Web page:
I’m finishing teaching on one course, and starting on another, so it’s been a pretty hectic week, and I haven’t really had a chance to write anything. Before I do the (hopefully) final part of my drawing down atmospheric CO2 post, I thought I might comment briefly on MT’s extreme weather posts.
I think that MT’s attempts to find an acceptable/reasonable way to discuss these extreme events is very interesting, and it is a pity that the discussion in the most recent post got somewhat disrupted – partly my own fault. I think finding a sensible way to describe these events is interesting, and finding ways to discuss them is also worthwhile. I, however, find it hard to not be somewhat cynical. I wish I wasn’t, but it’s difficult not to be. Essentially, it seems that these discussions always degenerate into debates about who has misused an extreme event to promote some kind of policy/position, rather than a discussion about the events themselves.
There also seems to be a continual conflation of what are probably genuine mistakes, with explicit attempts to misuse these events. We can’t expect journalists, politicians, and even scientists, to never make mistakes. We also can’t expect the same from journalists and politicians, as we would from professional scientists, and we can’t expect scientists to be responsible for what others might say about these events. If we really want to discuss these events, then we should actually do so, rather than simply focusing on those occasions when we think others have got it wrong. That’s not to say that we shouldn’t aim to correct errors, simply that there will always be those who get it wrong, and if we continually focus on this, then we’ll never move forwards.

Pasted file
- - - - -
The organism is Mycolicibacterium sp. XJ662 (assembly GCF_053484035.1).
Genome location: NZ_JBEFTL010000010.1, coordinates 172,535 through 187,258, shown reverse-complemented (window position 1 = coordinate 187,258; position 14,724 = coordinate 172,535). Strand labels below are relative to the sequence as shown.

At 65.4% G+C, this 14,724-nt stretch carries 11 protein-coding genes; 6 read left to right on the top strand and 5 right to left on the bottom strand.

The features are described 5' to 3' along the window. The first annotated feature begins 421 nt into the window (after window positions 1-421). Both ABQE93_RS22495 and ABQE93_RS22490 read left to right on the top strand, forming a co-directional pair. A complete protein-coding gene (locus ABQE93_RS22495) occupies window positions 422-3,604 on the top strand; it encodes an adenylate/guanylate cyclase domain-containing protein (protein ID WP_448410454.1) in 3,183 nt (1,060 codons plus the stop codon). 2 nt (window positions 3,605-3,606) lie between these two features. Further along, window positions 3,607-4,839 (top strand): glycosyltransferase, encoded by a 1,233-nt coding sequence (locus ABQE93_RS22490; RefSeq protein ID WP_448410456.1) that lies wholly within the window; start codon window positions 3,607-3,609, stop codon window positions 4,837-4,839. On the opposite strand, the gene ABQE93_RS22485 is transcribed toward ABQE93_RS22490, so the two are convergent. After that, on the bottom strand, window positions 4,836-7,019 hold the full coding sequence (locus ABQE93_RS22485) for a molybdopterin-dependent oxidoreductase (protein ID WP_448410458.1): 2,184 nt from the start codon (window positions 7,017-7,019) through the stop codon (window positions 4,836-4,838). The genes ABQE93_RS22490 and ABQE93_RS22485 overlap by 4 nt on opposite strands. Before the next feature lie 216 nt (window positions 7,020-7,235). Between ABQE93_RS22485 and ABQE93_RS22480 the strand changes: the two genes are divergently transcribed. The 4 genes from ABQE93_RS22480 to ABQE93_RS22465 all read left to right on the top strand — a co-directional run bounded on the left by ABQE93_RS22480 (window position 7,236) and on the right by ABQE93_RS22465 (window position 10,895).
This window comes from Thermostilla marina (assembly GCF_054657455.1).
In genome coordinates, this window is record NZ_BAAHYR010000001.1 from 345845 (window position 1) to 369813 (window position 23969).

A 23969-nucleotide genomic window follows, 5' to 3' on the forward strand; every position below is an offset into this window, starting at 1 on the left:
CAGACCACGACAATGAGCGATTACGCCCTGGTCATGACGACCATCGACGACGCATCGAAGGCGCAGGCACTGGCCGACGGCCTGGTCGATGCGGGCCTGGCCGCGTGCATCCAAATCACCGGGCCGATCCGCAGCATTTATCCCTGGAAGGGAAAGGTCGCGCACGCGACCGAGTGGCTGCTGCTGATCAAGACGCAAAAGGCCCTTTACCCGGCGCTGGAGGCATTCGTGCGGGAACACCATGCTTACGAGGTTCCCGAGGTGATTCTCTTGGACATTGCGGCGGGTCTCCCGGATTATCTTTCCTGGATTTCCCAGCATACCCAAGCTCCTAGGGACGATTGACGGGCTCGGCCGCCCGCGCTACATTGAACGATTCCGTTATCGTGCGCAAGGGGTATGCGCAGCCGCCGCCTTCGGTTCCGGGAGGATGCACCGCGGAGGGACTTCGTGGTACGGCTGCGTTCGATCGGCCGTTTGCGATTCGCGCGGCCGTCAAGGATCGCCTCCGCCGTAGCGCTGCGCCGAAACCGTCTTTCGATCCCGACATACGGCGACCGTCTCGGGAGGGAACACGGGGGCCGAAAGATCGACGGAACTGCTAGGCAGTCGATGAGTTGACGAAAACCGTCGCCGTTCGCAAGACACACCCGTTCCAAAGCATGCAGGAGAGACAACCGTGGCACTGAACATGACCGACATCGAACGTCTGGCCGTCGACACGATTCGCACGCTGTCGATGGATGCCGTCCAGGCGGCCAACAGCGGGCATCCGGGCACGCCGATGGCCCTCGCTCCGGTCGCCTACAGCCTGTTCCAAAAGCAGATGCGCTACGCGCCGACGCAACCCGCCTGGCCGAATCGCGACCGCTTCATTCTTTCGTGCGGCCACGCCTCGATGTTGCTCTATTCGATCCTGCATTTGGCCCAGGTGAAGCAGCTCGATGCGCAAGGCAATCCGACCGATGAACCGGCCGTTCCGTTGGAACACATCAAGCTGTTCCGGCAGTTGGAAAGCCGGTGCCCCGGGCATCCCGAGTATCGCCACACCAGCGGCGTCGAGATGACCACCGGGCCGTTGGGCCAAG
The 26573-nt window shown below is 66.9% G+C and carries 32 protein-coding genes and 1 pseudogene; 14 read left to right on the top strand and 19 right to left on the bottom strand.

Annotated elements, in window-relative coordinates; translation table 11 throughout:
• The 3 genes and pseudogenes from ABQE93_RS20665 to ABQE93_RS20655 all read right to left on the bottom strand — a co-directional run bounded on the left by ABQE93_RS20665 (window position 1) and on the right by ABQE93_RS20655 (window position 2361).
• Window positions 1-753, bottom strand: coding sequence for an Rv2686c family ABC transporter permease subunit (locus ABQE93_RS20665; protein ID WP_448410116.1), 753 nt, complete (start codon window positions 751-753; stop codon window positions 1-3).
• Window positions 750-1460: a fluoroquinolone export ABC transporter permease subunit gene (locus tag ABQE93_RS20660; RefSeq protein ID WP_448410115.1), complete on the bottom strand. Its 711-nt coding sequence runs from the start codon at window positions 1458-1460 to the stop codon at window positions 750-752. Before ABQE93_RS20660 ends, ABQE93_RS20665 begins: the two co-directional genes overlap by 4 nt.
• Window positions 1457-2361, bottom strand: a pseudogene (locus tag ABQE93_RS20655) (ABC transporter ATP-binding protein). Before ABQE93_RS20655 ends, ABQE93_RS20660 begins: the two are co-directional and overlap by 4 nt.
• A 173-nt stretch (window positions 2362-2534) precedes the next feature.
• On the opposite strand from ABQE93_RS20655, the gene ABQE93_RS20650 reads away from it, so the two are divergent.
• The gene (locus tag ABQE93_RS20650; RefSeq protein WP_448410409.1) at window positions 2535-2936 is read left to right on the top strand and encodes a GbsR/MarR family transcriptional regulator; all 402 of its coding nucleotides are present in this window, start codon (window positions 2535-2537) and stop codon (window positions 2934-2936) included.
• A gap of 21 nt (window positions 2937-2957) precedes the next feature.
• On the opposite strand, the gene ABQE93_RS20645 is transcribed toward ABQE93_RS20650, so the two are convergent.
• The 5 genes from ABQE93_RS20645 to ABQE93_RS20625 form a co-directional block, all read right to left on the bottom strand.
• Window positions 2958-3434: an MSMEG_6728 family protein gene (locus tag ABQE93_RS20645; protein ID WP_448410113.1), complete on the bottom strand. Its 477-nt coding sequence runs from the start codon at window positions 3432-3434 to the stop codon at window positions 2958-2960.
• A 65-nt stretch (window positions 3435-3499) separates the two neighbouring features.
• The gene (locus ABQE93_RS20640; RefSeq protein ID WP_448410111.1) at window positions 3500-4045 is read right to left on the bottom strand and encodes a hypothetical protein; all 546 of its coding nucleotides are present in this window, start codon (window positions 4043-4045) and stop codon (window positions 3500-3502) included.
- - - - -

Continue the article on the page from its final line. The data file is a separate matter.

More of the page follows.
My rather cynical view, though, is that some of this is intentional. The criticism of some of the coverage of extreme events is not to try and improve dialogue, but to try and delegitimise it altogether. To essentially discourage discussing it at all, rather than simply trying to find an acceptable way to do so. If people really were interested in discussing these events, they could simply do so, irrespective of what kind of mistakes have been made by others. I also think it’s worth trying to distinguish between discussing the physical characteristics of such events, and their societal relevance. Of course they’re related, but they’re not equivalent, and recognising this would seem to be pretty crucial.
Anyway, this short, quick post has got longer than I had intended. Despite my cynicism, I hope MT keeps trying to improve the dialogue about extreme events. It’s a worthwhile endeavour, even if I’m unconvinced of its ultimate success. No harm trying, though, and it almost reminds me of what I was intending when I started this blog. I haven’t succeeded, but that’s no reason for others not to try themselves.